Archaeological find in Sanxingdui casts new light on ancient rituals

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Archaeological find in Sanxingdui casts new light on ancient rituals
A bronze head of a statue with the gold mask is among the relics. [Photo/Xinhua]

An exquisite and exotic-looking bronze statue recently excavated from the Sanxingdui site in Guanghan, Sichuan province, may offer tantalizing clues to decoding the mysterious religious rituals surrounding the famous 3,000-year-old archaeological site, scientific experts said.

A human figure with a serpent-like body and a ritual vessel known as a zun on its head, was unearthed from the No 8 "sacrificial pit" from Sanxingdui. Archaeologists working on the site confirmed on Thursday that another artifact found several decades ago is a broken part of this newly unearthed one.

In 1986, one part of this statue, a man's curving lower body joined with a pair of bird's feet, was found in the No 2 pit a few meters away. The third part of the statue, a pair of hands holding a vessel known as a lei, was also recently found in the No 8 pit.

After being separated for 3 millennia, the parts were finally reunited in the conservation laboratory to form a whole body, which has an appearance similar to an acrobat.

Two pits full of bronze artifacts with a bizarre appearance, generally thought by archaeologists to have been used for sacrificial ceremonies, were accidentally found in Sanxingdui in 1986, making it one of biggest archaeological finds in China in the 20th century.

Six more pits were found in Sanxingdui in 2019. Over 13,000 relics, including 3,000 artifacts in complete structure, were unearthed in the excavation which started in 2020.

Some scholars speculate the artifacts were deliberately smashed before being put underground in sacrifices by the ancient Shu people, who dominated the region then. Matching the same artifacts recovered from different pits tends to lend credence to that theory, the scientists said.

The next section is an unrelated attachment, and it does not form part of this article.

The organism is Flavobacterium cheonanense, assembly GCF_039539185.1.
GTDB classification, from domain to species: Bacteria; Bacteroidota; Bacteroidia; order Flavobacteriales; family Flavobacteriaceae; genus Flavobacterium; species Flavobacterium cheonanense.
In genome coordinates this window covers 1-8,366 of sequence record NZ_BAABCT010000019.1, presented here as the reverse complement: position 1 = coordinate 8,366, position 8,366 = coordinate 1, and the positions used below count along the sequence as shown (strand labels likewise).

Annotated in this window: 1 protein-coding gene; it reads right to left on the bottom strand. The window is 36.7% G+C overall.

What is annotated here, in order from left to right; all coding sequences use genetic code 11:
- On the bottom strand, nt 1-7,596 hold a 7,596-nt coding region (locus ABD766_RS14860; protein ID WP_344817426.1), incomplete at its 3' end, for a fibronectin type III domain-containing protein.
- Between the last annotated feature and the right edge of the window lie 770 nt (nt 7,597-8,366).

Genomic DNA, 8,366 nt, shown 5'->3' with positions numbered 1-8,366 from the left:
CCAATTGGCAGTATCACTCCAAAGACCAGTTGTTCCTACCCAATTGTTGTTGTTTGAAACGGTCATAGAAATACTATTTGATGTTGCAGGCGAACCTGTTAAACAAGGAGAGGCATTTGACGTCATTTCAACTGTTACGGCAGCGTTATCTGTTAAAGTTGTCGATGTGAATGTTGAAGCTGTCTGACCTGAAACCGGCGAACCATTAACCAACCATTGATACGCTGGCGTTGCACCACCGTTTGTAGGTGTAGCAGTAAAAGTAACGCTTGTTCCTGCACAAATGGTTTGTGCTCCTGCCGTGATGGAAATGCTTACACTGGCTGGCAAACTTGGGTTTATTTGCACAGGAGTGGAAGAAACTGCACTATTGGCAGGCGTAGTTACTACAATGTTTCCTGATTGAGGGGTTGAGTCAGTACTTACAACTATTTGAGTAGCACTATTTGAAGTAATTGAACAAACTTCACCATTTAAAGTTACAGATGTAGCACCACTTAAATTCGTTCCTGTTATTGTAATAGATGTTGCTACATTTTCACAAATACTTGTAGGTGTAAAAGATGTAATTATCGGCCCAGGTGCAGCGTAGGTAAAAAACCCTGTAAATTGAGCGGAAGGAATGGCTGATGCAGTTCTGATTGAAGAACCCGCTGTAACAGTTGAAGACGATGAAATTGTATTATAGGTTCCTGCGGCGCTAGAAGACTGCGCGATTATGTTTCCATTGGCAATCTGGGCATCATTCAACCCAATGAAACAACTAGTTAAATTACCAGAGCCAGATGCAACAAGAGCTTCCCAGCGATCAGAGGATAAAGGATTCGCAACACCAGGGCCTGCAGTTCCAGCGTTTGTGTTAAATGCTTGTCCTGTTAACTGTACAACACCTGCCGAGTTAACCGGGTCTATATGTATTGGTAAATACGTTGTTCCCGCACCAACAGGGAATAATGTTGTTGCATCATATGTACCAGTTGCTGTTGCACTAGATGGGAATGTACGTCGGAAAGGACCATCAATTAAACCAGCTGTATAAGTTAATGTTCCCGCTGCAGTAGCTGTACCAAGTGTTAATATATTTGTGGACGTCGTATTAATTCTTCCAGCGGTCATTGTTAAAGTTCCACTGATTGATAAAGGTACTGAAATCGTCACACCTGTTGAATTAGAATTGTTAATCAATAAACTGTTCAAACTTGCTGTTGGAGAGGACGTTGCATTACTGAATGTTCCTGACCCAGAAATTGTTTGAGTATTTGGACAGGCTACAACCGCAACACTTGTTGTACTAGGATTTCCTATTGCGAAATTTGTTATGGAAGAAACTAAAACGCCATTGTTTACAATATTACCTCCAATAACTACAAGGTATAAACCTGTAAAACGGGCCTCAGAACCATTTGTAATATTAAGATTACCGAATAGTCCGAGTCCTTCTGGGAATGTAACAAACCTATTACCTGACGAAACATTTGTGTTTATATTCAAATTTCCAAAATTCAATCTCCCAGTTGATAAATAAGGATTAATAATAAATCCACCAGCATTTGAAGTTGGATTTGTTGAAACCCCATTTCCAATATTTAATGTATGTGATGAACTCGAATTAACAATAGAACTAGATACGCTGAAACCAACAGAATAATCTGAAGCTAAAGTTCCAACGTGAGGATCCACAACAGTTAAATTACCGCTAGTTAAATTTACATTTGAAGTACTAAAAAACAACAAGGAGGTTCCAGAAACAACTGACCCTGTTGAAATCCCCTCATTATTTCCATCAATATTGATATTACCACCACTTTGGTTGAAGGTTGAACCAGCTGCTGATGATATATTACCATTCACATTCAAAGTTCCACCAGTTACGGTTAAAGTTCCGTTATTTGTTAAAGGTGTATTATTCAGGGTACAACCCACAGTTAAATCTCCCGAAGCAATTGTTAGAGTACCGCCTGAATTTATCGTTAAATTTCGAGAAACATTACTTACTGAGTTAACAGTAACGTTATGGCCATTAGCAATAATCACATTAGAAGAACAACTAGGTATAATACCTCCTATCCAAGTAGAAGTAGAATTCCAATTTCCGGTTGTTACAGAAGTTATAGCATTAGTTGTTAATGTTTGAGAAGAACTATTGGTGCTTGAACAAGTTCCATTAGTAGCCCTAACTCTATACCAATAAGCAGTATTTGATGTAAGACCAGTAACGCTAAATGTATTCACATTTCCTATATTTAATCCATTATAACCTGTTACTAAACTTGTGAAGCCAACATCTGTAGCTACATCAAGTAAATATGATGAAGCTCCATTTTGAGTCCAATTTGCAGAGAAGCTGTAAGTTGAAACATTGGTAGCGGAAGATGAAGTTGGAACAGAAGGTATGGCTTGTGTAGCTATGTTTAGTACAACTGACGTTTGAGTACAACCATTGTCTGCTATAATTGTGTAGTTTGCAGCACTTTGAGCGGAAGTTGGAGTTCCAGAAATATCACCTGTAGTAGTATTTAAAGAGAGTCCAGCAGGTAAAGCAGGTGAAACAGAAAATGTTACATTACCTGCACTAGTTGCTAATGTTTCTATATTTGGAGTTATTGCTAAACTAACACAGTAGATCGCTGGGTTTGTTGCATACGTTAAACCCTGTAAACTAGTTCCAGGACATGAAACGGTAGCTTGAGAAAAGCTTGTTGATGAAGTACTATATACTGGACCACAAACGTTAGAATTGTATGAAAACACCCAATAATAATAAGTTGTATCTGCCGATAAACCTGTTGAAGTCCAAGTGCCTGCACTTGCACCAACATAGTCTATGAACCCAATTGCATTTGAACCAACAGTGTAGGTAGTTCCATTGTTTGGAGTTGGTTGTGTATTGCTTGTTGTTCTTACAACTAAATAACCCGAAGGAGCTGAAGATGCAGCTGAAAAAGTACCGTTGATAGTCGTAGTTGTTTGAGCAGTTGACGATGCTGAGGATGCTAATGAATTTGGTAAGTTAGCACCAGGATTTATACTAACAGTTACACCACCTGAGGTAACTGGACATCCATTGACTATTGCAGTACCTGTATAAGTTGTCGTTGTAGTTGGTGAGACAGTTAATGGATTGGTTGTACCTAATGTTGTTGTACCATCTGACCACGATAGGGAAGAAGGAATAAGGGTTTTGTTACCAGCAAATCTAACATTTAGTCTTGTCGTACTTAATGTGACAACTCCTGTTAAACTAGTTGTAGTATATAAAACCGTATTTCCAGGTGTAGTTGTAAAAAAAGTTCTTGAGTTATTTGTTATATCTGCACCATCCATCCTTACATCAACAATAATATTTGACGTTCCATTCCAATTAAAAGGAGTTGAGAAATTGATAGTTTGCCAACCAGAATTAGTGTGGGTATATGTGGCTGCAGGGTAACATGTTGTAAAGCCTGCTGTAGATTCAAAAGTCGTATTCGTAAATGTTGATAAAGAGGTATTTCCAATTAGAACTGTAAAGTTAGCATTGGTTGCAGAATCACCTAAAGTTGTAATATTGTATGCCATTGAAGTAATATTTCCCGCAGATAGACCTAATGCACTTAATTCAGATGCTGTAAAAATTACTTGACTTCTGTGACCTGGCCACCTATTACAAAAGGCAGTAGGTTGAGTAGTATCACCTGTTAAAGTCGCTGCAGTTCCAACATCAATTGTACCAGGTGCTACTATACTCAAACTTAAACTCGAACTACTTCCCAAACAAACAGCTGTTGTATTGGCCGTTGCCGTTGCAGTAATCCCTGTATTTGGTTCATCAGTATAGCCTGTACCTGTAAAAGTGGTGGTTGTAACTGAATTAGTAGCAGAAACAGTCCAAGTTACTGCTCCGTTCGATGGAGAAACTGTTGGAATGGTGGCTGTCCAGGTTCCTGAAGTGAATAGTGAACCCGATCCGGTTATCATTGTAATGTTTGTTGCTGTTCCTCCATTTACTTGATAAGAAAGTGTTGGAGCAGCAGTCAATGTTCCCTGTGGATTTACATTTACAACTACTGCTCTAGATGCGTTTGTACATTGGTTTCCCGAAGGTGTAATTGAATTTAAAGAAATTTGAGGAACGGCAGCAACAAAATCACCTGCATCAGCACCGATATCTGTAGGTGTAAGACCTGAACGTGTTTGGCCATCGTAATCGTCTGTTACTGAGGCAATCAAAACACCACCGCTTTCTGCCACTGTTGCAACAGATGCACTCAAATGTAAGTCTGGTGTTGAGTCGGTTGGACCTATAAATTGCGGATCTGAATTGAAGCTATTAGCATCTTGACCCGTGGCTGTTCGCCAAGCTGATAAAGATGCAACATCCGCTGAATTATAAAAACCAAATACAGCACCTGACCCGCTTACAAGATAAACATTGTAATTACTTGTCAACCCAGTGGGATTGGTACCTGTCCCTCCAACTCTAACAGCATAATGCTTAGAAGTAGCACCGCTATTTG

"The parts were separated before being buried in the pits," explained Ran Honglin, a leading archaeologist working on the Sanxingdui site. "They also showed that the two pits were dug within the same period. The finding is thus of high value because it helped us better know the relations of the pits and the social background of communities then."

Ran, from the Sichuan Provincial Cultural Relics and Archaeology Research Institute, said many broken parts may also be "puzzles" waiting to be put together by the scientists.

"Many more relics may be of the same body," he said. "We have many surprises to expect."

Figurines in Sanxingdui were thought to reflect people in two major social classes, differentiated from each other through their hairstyles. Since the newly found artifact with the serpent-like body has a third type of hairstyle, it possibly indicated another group of people with a special status, the researchers said.

Bronze wares in previously unknown and stunning shapes continued to be found in the pits in the ongoing round of excavations, which is expected to last until early next year, with more time needed for conservation and study, Ran said.

Wang Wei, director and researcher at the Chinese Academy of Social Sciences' Academic Division of History, said studies of Sanxingdui were still at an early stage. "The next step is to look for ruins of large-scale architecture, which may indicate a shrine," he said.

A construction foundation, covering 80 square meters, was recently found near the "sacrificial pits" but it is too early to determine and recognize what they are used for or their nature. "Possible discovery of high-level mausoleums in the future will also breed more crucial clues," Wang said.

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